Unravel: Nine Minutes Of Grappling With Yarn

I had seen Unravel‘s E3 reveal but not its Gamescom video, which means that the nine new minutes of footage below was the first time I realised the yarn-starring platformer was more than simply cute. It was the first time I realised it was also a smart, physics platformer about grappling hooks.

The footage is from IGN but without narration, and skips around different segments of the game to show the kinds of things you’ll be doing in Unravel [official site]. Kinds of things like: using your yarn to swing across ravines, to form rope bridges, and to tether and pull useful items around. I think it looks pretty wonderful. Grappling hooks are the best part of any platform game – see: the Trine series – and the physics puzzles here look Limbo-ish but with methods of progression which can be gleaned without Limbo’s necessary and deadly trial-and-error.

It also shows some of the first hints of story. As you travel through levels, images are formed in the background by floating motes of light, which main character Yarny then seems to collect. I hope the story is about nice people having a nice time and nothing bad happening to anyone ever.

Although the physics look satsifying, please don’t think I wasn’t interested before. Unravel is being developed by ColdWood Interactive, a small Swedish studio, and is inspired by creative director Martin Sahlin’s time spent camping with his family. The environments that Yarny has to traverse are modeled in part after forests he visited, and that sounds a lovely origin for a game all on its own. The presence of a grappling hook merely stoke the woolly flames that were already burning inside me.

Unravel is due for release sometime in 2016.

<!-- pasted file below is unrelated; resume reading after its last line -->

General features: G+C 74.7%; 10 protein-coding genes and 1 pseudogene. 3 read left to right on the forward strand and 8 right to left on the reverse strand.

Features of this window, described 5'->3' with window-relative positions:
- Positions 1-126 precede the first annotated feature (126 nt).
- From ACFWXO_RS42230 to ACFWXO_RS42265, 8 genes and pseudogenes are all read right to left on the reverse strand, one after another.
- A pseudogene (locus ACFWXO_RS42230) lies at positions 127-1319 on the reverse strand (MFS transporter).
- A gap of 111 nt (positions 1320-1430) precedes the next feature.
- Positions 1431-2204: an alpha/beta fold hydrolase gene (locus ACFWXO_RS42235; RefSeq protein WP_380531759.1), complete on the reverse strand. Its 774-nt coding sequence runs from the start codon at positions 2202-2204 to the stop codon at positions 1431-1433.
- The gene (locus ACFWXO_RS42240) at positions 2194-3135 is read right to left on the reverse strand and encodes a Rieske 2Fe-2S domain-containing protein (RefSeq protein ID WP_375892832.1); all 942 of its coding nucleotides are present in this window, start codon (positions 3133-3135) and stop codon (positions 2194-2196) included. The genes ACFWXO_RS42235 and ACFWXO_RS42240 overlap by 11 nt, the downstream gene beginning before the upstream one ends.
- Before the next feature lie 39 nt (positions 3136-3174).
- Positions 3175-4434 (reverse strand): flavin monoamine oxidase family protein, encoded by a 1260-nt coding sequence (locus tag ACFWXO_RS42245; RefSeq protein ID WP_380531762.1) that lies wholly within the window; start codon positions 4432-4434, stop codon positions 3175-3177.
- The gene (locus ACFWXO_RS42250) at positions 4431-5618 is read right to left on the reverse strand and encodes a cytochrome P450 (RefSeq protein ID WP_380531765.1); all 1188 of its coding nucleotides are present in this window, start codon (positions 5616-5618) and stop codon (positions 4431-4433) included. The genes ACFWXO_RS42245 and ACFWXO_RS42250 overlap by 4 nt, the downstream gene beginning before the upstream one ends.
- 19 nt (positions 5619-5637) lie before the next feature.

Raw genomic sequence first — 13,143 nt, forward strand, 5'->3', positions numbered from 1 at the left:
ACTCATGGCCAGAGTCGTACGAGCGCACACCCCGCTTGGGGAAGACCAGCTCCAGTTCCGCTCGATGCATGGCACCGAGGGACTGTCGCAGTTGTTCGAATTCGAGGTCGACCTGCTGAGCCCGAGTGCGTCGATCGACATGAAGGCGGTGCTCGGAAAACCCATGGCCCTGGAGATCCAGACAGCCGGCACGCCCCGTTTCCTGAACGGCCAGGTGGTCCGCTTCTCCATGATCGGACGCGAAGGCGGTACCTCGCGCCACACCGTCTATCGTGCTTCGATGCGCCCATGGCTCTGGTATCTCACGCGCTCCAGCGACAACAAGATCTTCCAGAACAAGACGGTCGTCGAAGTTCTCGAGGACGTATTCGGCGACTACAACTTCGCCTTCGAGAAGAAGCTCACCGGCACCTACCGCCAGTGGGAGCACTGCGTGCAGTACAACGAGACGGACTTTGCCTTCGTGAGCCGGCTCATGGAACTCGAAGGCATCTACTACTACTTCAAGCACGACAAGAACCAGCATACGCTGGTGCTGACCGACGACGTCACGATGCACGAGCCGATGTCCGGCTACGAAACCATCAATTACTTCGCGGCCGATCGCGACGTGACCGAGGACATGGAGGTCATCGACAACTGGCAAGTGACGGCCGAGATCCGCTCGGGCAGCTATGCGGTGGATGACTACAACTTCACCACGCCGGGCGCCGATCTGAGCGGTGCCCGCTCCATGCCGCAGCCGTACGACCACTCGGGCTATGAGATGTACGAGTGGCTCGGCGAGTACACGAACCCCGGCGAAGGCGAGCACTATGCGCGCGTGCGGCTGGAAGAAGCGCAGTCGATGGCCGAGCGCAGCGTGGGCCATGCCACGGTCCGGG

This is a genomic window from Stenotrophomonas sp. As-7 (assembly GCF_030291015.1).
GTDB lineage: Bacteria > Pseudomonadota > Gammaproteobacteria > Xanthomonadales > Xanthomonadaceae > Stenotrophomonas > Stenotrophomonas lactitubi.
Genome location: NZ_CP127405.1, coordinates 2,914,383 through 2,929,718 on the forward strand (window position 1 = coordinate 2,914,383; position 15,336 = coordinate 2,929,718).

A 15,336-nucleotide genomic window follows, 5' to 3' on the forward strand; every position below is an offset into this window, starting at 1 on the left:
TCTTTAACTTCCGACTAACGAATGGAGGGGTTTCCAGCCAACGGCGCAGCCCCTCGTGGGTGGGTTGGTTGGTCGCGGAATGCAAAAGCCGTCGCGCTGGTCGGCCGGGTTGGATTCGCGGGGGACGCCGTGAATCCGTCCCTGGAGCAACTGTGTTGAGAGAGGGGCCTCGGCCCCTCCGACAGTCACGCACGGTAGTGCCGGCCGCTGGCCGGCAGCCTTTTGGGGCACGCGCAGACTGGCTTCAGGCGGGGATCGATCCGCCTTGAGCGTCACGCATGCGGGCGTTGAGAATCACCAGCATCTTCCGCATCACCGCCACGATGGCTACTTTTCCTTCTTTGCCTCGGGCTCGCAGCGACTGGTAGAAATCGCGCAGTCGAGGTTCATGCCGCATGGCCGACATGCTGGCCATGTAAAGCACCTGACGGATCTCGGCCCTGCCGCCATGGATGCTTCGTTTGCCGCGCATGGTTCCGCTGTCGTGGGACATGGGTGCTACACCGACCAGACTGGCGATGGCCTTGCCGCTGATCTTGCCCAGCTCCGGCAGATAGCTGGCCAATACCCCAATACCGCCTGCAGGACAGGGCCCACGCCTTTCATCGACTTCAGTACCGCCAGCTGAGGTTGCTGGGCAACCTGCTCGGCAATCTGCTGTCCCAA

1. Ducce says:

    Love the warning sign on the machine – Akta fingrarna! (Watch your fingers!)

  2. Penguin_Factory says:

    I cannot get over how beautiful this looks.

    The story has me slightly trepidatious though. After that dude got on stage at E3 and announced that Yarn Is Love (paraphrasing) I’ve had a suspicion that the game might try to tug at the heart-strings (heart yarn?) a little too openly, but we’ll see.

    (Superimposing actual photos onto the game is also kind of awkward, but whatevs, I’ll take that over narration)

  3. TWChristine says:

    I seriously love the look of the game, and the idea of exploring our world on a smaller scale (this might sound dumb, but I often think of that in regards to our cats, and how to us a sofa is a place to simply sit and rest, and to them is this giant object that they have to leap up onto and can clamber around on).

    My main worry is that it often looked hard to tell exactly what was something you could jump on, and what was part of the background scenery. To be fair, that’s something that affects all side-scrollers to an extent, which simply comes with the territory I guess.

  4. Artiforg says:

    Looks and feels a lot like LittleBigPlanet.

    • Tinotoin says:

      The jumping looks less floaty than LBP – so I’m still hopeful about this one.